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The Ethiopian Rift Valley (between 7° 00′ And 8° 40′ Lat. North)

G. M. D. Paola
Published 1972 · Geology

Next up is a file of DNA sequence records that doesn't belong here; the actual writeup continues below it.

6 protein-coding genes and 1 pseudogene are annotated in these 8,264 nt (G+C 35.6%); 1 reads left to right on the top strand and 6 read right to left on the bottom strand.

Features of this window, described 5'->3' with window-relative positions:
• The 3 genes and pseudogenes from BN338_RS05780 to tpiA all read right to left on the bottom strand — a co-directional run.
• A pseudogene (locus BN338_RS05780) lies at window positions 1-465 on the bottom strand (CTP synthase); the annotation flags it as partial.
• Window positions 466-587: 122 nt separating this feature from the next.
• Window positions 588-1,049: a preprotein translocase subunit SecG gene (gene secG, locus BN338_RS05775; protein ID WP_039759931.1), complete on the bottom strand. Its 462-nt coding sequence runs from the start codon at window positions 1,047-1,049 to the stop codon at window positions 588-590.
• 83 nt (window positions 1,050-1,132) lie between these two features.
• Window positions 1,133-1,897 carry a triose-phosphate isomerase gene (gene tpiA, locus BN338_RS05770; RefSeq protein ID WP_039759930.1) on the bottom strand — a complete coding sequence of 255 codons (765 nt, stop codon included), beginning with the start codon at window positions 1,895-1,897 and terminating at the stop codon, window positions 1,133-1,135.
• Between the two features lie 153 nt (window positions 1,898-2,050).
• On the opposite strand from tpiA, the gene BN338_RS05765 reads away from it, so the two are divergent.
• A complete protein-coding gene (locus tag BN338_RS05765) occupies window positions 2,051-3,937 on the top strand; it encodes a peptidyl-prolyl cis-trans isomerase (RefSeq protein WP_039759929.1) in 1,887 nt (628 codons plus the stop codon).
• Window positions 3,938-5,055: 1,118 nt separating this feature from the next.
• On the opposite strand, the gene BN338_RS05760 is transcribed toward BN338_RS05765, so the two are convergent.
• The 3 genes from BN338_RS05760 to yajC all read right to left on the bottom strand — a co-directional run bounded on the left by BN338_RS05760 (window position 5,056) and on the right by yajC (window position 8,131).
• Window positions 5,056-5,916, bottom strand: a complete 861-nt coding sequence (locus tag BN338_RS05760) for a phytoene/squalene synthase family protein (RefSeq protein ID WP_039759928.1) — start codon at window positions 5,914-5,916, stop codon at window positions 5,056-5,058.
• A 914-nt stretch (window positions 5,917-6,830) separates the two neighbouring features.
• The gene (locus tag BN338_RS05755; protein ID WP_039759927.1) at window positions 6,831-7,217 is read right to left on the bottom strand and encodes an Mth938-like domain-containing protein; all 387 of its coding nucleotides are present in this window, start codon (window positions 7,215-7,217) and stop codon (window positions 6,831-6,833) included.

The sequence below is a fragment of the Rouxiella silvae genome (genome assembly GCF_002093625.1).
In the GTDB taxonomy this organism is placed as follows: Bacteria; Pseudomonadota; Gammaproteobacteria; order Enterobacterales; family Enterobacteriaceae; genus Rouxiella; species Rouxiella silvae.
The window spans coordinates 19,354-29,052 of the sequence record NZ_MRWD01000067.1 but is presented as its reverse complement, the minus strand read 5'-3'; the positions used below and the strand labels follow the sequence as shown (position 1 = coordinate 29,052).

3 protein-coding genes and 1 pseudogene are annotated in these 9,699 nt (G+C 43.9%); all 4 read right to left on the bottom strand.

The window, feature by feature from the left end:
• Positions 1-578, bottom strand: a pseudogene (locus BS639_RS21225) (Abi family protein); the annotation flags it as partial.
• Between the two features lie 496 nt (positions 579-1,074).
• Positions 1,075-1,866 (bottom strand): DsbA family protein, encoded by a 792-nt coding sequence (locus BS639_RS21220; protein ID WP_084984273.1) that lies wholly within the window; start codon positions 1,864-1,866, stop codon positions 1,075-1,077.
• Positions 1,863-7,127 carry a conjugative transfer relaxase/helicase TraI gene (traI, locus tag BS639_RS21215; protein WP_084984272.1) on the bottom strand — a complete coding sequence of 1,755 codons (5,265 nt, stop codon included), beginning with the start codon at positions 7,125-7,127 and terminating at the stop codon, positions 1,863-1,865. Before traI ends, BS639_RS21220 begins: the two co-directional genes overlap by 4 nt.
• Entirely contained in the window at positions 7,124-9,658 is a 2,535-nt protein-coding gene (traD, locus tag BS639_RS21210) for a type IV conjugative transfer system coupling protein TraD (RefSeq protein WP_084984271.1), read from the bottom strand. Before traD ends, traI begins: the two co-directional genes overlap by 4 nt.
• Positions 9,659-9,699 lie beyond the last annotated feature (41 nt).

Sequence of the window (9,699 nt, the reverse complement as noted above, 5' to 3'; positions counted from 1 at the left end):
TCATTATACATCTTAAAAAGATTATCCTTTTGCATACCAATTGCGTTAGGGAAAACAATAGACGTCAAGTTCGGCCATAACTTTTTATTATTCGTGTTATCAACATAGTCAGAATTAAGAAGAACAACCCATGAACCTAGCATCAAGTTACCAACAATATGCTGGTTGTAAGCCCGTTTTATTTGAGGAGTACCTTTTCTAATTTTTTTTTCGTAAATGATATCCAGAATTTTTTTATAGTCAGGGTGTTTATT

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The Ethiopian Rift Valley, which cuts the uplifted Ethio-Somalian Plateau, is one of the most important structures of East Africa, and nevertheless it is still largely unknown.A preliminary 1/500,000 geological map as well as volcanological and petrological descriptions of an important part of this structure are presented.This part of the Ethiopian Rift Valley is marked by a set of NNE-SSW normal faults. « En échelon » arrangements, rift-in-rift structures, asymmetry and open tensional fissures are its most important tectonic features. The region has been affected by volcanism since Eocene in the neighbouring Plateaux and since probably Pliocene within the Rift, with fissure eruptions and growth of individual volcanoes. Non-volcanic rocks consist exclusively of lacustrine sediments. Magmatic products on both Plateaux are represented mainly by huge piles of basaltic lava flows, whilst within the Rift most of the volcanics are widespread ignimbritic units.The presence of such large amount of ignimbrites can easily explain some important volcano-tectonic collapses which produced large regional calderas. Although still insufficient, the available petrological data suggest that the Plateau basalts have more alkalic character than those within the Rift, which show a transitional nature between alkali basalts and tholeiites. Intermediate rocks seem to be scarce and most of the silicic products are monotonously represented by peralkaline rhyolites (mostly pantellerites).The genesis of the peralkaline silicic rocks might be related to the presence, along the Rift axis, of a huge basic igneous body recently discovered by a geophysical investigation. This could explain the presence of large volume of these rocks within the Rift, although the apparent scarcity of intermediate rocks remains unexplained.RésuméLa Rift Valley d’Ethiopie qui recoupe le Plateau Ethio-Somalien est une des plus importantes structures de l’Afrique orientale, et néanmoins encore très peu connue.Ce texte présente une carte géologique préliminaire au 1/500.000 ainsi qu’une description volcanologique et pétrologique d’un secteur important de cette structure.La partie étudiée de la Rift Valley d’Ethiopie présente les caractéristiques suivantes: système le failles normales orientées NNE-SSW, style « en échelon », structures « rift in rift », asymétrie du graben et présence de nombreuses fissures de tension ouvertes. Toute la région a été affectée par le volcanisme depuis l’Eocène dans les Plateaux environnants et probablement depuis le Pliocène dans le Rift, avec éruptions fissurales et édification de volcans individuels. Les roches non volcaniques sont représentées uniquement par des dépôts lacustres. Les produits magmatiques des deux Plateaux sont, pour la plupart, représentés par des centaines de coulées de lave basaltique empilées, tandis que dans le Rift, la majeure partie des produits volcaniques est constituée par des ignimbrites. Les éruptions d’ignimbrites sont responsables de la formation de grandes caldéras régionales. Les données pétrologiques actuellement disponibles, bien qu’encore insuffisantes, suggèrent que les basaltes de Plateau ont un caractère plus alcalin que ceux du Rift qui montrent une nature transitionnelle entre les basaltes alcalins et les tholéiites. Les roches intermédiaires semblent être rares et la majorité des produits acides est représentée uniquement par des rhyolites peralcalines (pantellérites pour la plupart).Récentes données géophysiques indiquent la présence, le long de l’axe du Rift, d’une importante intrusion de magma basique qui pourrait ainsi expliquer la grande quantité de roches peralcalines que l’on trouve dans le Rift, bien que l’apparente rareté des roches intermédiaires reste inexpliquée.
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